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General Biodiesel settles with EPA for hazardous chemical, emergency planning violations
SEATTLE – General Biodiesel, in south Seattle, will pay a penalty for failing to report their hazardous chemicals in violation of federal emergency planning laws, according to a consent agreement with the U.S. Environmental Protection Agency.
General Biodiesel converts used cooking oils, fish oil, vegetable oil, and animal fats into biodiesel fuel and glycerol in a process that uses hazardous chemicals including methanol, sodium methoxide, and sulfuric acid.
In 2009 and 2010, General Biodiesel failed to submit Emergency and Hazardous Chemical Inventory forms to the Seattle fire department, King County emergency management, and Washington’s Emergency Response Commission.“When a company fails to report their hazardous chemicals to emergency planners and responders, they put their employees and the community at risk,” said Kelly McFadden, EPA’s Pesticides and Toxics Unit Manager in Seattle. “This information is critical to alert federal, state, and local officials to prevent injuries or deaths to emergency responders, workers, and the local community.”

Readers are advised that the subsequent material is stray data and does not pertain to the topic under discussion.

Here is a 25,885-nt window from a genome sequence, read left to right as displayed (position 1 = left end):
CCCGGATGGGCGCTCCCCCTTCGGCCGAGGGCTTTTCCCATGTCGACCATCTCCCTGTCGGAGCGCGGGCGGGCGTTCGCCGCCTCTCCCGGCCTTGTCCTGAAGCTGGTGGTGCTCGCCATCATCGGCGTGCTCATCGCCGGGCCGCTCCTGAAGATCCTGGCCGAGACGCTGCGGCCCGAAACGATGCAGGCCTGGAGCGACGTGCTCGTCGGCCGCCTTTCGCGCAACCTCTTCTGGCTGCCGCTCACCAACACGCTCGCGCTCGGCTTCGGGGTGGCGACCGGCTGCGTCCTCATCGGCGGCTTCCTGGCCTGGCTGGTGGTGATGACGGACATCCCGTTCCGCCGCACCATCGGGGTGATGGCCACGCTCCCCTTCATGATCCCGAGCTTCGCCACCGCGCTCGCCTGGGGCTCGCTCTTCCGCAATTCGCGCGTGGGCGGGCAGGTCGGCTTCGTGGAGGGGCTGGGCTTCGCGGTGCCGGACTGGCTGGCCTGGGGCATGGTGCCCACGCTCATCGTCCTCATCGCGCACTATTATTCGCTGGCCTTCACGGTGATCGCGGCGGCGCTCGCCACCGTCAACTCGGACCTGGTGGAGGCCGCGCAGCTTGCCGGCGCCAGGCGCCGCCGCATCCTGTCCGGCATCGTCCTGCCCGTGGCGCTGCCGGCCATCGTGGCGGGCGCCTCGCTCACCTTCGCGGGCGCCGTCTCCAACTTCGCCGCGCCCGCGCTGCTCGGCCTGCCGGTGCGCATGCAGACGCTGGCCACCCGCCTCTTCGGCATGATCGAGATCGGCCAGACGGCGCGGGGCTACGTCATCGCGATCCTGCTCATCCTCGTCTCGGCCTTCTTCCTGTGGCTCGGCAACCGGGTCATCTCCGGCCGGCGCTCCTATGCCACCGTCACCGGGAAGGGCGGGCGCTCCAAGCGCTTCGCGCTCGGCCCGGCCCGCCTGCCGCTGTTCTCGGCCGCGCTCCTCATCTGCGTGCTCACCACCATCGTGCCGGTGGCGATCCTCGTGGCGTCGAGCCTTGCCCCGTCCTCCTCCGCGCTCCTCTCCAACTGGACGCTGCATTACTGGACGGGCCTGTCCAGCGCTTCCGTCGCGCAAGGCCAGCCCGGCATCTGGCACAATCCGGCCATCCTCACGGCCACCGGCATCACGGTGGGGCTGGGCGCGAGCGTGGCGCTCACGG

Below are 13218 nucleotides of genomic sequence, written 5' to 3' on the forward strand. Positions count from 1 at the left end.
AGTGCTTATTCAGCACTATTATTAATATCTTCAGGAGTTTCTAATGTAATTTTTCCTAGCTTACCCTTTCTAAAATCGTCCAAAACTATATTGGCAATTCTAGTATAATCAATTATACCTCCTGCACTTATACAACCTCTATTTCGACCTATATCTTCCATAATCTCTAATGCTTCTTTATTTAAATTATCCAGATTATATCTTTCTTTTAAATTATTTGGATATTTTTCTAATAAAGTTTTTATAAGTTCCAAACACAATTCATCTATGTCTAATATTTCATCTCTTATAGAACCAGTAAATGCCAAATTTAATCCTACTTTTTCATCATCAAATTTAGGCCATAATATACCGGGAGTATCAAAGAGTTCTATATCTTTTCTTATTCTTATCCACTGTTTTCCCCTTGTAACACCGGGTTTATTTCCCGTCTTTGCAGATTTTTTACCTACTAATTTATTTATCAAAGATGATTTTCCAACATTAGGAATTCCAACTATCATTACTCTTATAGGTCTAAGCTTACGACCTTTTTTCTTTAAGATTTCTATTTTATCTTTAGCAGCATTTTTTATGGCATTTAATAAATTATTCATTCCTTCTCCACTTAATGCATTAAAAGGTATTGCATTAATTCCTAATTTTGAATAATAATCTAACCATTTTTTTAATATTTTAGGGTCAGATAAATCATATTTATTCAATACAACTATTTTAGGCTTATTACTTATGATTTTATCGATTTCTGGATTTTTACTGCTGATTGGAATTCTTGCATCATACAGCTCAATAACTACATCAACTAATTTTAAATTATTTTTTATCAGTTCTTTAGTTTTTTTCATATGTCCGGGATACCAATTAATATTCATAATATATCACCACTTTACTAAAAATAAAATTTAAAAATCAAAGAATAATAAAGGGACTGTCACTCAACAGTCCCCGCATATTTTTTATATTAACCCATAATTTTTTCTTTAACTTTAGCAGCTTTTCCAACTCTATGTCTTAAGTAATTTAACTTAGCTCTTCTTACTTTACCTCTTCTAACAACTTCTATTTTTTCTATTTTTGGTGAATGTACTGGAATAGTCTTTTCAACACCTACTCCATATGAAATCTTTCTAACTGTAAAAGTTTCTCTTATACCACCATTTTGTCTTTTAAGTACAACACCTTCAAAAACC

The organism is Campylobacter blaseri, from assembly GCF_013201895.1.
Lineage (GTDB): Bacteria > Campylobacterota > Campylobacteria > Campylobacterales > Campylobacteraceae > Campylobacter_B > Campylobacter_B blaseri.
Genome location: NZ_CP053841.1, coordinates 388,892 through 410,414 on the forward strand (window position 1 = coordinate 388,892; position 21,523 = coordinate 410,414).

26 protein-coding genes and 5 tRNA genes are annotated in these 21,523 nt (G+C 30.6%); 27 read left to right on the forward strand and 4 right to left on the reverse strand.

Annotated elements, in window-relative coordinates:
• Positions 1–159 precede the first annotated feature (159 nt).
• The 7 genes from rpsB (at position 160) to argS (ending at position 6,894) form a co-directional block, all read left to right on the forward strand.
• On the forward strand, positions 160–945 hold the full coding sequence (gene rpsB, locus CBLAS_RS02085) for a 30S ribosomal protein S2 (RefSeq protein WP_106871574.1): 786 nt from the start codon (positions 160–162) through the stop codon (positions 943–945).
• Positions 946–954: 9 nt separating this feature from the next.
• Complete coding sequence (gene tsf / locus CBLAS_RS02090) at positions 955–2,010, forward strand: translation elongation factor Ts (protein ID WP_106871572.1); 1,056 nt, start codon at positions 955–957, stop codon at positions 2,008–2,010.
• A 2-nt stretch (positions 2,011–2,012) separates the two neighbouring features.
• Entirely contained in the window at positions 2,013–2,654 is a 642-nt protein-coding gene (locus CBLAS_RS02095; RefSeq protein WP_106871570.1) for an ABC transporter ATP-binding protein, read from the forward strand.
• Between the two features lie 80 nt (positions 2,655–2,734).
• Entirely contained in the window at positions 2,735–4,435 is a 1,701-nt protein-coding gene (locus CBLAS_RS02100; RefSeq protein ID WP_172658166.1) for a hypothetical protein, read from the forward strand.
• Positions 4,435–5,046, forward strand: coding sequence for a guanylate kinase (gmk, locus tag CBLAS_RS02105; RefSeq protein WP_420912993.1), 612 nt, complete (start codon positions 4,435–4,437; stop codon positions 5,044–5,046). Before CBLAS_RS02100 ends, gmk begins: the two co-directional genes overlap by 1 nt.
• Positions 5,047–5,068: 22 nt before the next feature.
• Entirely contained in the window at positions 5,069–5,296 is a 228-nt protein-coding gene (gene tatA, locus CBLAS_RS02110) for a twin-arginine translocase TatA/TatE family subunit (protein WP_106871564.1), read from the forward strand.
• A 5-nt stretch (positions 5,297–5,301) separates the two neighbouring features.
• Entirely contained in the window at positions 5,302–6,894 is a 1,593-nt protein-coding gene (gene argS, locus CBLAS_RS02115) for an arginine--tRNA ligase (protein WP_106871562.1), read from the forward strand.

Failure to report large amounts of hazardous chemicals to appropriate agencies is a violation of the federal Emergency Planning and Community Right-to-Know Act.
General Biodiesel agreed to pay a $62,985 penalty and fully comply with federal emergency planning rules to protect their workers, emergency responders, and the local community.
For information on the Emergency Planning and Community Right to Know Act, visit http://www.epa.gov/lawsregs/laws/epcra.html.